Religion v. Science Once Again
With virtually all the Democratic presidential candidates placing a high priority on dealing with climate change, it may seem puzzling that this would even be a controversial issue. How could Republicans question the need to confront something that almost all scientists consider such a clear and proximate threat to humanity? The answer has several elements. For one thing, there is the huge economic cost of any comprehensive plan to significantly reduce our carbon footprint. This is especially a threat to the large and powerful fossil fuel industry. Next, there is the fact that many conservatives consider almost anything with broad liberal support to be some sort of dangerous conspiracy. That attitude, of course, is being exacerbated by a President who dismisses the whole idea of climate change as liberal poppycock and encourages his supporters to regard media coverage of the issue as fake news.
But perhaps the greatest reason for the widespread skepticism about climate change is an underlying skepticism about science in general. There is nothing new about challenging the validity of science and the challenges have tended to come from organized religion. One of the most famous examples is the persecution of Galileo because his astronomy did not fit into the religious cosmology of the day. A prime example in the United States is the Scopes trial when a teacher was charged with teaching the theory of evolution. Although Scopes was vindicated, that same controversy continues in the present. There are still conservative Christians trying to get the biblical creation myth into classrooms by clothing it in more scientific sounding terminology such as “intelligent design.”
Of course not all religious people see a conflict between religion and science. Many see science as revealing wonderful things about the universe God created. But there are still many, found primarily in the conservative or evangelical Christian denominations, who believe that science is at odds with the revealed truth of God.
That concept of revealed truth from a divine source is at the heart of the conflict that keeps emerging between science and religion. The root of this conflict is the result of two diametrically opposed methodologies. The scientific method begins with empirical evidence and uses it to reach a conclusion. The conclusion is validated by the evidence. The methodology of conservative, scripture based religion is just the opposite. It begins with the conclusion derived from the infallible word of God and uses that to test the evidence. If the evidence is not consistent with the revealed truth, it is the evidence that is not valid. Thus if the age of a fossil as indicated by carbon dating conflicts with the biblically based calculation that the earth is only 7000 years old, there must be something wrong with carbon dating.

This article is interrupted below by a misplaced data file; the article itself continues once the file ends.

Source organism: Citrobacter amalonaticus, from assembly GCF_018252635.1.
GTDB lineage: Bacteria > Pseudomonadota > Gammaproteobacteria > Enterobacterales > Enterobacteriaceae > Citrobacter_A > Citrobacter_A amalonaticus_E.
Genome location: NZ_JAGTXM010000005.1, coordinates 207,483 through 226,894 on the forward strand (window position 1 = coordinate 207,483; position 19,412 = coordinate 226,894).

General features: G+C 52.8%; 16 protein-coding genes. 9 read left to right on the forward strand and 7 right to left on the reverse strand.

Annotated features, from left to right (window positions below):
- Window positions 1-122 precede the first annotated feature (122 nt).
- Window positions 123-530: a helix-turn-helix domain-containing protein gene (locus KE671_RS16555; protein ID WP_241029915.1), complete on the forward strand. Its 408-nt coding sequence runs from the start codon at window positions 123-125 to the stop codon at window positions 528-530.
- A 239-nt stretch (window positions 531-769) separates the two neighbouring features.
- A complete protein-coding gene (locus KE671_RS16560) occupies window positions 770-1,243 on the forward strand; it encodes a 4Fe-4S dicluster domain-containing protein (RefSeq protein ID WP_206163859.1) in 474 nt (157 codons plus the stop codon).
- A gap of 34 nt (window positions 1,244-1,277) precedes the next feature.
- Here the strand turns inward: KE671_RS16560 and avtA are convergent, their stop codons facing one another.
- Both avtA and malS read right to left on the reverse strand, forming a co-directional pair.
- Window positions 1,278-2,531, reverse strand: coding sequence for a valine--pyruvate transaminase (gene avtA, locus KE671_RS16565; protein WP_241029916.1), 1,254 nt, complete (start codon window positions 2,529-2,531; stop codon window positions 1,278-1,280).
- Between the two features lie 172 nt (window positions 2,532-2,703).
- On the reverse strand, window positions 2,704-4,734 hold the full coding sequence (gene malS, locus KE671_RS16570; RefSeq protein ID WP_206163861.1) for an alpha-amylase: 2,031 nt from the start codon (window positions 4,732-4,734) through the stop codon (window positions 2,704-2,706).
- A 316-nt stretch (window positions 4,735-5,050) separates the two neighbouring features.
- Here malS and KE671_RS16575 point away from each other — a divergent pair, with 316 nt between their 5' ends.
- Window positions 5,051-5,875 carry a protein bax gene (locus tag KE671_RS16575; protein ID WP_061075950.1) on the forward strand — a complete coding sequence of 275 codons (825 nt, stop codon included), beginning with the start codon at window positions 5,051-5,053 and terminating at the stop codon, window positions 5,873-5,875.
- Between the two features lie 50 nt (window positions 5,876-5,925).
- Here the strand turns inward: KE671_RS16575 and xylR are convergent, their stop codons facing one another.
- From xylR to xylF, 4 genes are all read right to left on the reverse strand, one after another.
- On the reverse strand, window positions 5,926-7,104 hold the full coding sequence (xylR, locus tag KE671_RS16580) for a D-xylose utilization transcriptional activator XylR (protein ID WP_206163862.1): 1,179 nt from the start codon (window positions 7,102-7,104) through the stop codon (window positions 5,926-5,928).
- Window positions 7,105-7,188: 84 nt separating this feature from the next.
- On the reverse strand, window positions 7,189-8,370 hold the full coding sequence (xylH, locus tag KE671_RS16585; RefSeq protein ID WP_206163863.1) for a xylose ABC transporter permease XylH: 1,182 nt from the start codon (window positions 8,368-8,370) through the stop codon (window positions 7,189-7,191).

It should be no surprise if people who already believe that science is not the ultimate test of truth remain unimpressed by the amount of scientific evidence that supports the reality of climate change. They have already seen examples of science making claims that they know to be false. If it is wrong about the creation of the universe and the origin of human beings, why would it be right about climate change? There is really no answer. How do you argue with people who know the truth because God tells them? You can of course tell them that they should not interpret the Bible so literally or that the people who wrote it did not have the benefit of modern scientific knowledge. But they will reply that it was God who inspired every word in the Bible and that He knows more than our merely human scientists will ever know. If we understand how religious fundamentalists think, we will not chase them down a rabbit hole where are arguments are useless. Instead, we must simply be glad that they are a minority and enlist those who do value scientific evidence in what will truly be a battle for survival against forces of nature that do not read the Bible but can be understood and anticipated through science.